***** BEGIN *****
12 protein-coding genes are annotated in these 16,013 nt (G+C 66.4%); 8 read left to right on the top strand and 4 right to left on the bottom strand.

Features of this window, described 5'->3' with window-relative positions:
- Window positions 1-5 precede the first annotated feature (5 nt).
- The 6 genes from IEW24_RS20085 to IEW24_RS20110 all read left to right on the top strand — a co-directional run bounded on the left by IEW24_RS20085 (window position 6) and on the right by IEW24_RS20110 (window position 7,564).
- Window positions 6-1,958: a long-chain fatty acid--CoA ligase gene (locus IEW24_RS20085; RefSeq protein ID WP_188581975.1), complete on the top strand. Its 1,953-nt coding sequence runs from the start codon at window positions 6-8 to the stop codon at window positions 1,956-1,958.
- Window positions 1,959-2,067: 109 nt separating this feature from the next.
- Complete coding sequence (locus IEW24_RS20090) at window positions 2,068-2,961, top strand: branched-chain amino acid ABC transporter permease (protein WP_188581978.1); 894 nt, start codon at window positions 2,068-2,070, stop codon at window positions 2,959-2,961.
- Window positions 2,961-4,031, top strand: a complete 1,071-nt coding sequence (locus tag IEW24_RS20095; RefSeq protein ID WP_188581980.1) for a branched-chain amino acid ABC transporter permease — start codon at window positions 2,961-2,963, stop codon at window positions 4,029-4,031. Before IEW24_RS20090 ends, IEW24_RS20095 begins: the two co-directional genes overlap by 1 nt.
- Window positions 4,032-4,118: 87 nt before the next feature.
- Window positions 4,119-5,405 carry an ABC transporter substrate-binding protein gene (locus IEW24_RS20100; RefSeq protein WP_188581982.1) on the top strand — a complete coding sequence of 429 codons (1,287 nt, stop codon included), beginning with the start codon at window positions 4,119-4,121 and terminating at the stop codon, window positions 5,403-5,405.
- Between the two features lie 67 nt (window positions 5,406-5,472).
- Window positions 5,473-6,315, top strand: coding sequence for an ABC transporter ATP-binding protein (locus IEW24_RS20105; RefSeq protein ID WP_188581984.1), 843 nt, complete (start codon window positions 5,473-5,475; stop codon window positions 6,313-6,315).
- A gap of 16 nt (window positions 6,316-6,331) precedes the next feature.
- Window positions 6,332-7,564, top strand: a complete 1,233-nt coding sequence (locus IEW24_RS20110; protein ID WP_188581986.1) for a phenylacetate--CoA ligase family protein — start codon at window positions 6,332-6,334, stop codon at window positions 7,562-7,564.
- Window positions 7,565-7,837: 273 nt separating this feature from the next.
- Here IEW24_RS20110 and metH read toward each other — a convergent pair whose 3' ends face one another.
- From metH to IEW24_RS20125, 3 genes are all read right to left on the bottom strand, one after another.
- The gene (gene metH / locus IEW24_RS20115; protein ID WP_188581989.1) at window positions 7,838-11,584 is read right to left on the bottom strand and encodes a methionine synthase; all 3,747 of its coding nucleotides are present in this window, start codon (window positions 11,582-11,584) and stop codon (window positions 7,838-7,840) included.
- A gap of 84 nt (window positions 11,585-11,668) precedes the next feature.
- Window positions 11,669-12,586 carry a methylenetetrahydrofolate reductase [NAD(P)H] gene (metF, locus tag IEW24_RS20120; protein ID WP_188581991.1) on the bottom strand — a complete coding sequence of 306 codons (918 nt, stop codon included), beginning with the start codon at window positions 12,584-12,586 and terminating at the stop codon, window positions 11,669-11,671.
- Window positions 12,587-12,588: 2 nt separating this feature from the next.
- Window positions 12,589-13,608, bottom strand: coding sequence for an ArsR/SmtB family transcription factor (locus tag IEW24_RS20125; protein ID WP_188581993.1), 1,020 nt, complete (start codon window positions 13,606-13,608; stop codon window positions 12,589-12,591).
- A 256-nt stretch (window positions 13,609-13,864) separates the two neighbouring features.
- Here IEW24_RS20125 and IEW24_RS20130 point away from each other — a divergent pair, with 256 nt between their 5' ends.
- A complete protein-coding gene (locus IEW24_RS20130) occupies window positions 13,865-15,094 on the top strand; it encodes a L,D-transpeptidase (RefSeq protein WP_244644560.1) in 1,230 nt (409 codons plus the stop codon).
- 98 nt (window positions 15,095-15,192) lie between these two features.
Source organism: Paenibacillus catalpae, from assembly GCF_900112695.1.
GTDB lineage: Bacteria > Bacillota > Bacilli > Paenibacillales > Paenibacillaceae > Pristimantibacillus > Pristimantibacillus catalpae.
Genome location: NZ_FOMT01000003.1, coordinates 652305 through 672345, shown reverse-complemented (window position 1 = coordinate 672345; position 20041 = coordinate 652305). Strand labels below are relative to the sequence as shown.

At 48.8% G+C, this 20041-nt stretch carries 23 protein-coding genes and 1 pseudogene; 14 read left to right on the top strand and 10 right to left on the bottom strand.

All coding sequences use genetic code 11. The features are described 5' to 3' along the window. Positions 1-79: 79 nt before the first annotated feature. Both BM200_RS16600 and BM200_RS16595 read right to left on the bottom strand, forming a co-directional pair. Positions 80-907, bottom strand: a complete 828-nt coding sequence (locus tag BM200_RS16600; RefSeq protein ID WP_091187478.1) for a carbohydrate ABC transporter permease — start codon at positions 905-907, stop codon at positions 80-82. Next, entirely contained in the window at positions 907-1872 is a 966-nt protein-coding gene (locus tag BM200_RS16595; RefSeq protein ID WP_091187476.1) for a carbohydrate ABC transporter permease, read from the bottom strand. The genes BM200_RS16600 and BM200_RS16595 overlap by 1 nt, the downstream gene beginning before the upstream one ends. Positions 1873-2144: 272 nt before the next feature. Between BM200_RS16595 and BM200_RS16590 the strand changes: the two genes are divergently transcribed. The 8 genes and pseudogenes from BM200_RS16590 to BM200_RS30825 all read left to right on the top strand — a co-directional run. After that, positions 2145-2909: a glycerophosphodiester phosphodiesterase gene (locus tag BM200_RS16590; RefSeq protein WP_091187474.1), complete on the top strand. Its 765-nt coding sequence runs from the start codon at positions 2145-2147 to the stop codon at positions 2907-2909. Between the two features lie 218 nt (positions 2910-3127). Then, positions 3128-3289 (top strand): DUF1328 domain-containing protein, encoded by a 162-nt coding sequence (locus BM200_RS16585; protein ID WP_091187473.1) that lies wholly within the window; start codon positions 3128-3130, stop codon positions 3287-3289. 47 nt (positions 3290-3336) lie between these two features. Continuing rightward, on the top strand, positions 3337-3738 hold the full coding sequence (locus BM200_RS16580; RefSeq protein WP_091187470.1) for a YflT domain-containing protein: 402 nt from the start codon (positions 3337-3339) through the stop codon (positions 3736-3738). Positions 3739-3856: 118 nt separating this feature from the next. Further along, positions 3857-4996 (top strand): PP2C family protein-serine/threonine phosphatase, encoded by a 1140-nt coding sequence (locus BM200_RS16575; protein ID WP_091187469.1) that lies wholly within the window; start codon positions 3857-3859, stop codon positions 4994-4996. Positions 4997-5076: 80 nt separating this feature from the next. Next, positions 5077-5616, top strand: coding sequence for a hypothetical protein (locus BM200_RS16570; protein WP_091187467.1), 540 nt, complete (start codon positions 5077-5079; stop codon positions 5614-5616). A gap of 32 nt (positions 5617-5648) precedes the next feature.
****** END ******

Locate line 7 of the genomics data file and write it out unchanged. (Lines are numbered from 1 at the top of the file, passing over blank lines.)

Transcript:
- Complete coding sequence (locus IEW24_RS20090) at window positions 2,068-2,961, top strand: branched-chain amino acid ABC transporter permease (protein WP_188581978.1); 894 nt, start codon at window positions 2,068-2,070, stop codon at window positions 2,959-2,961.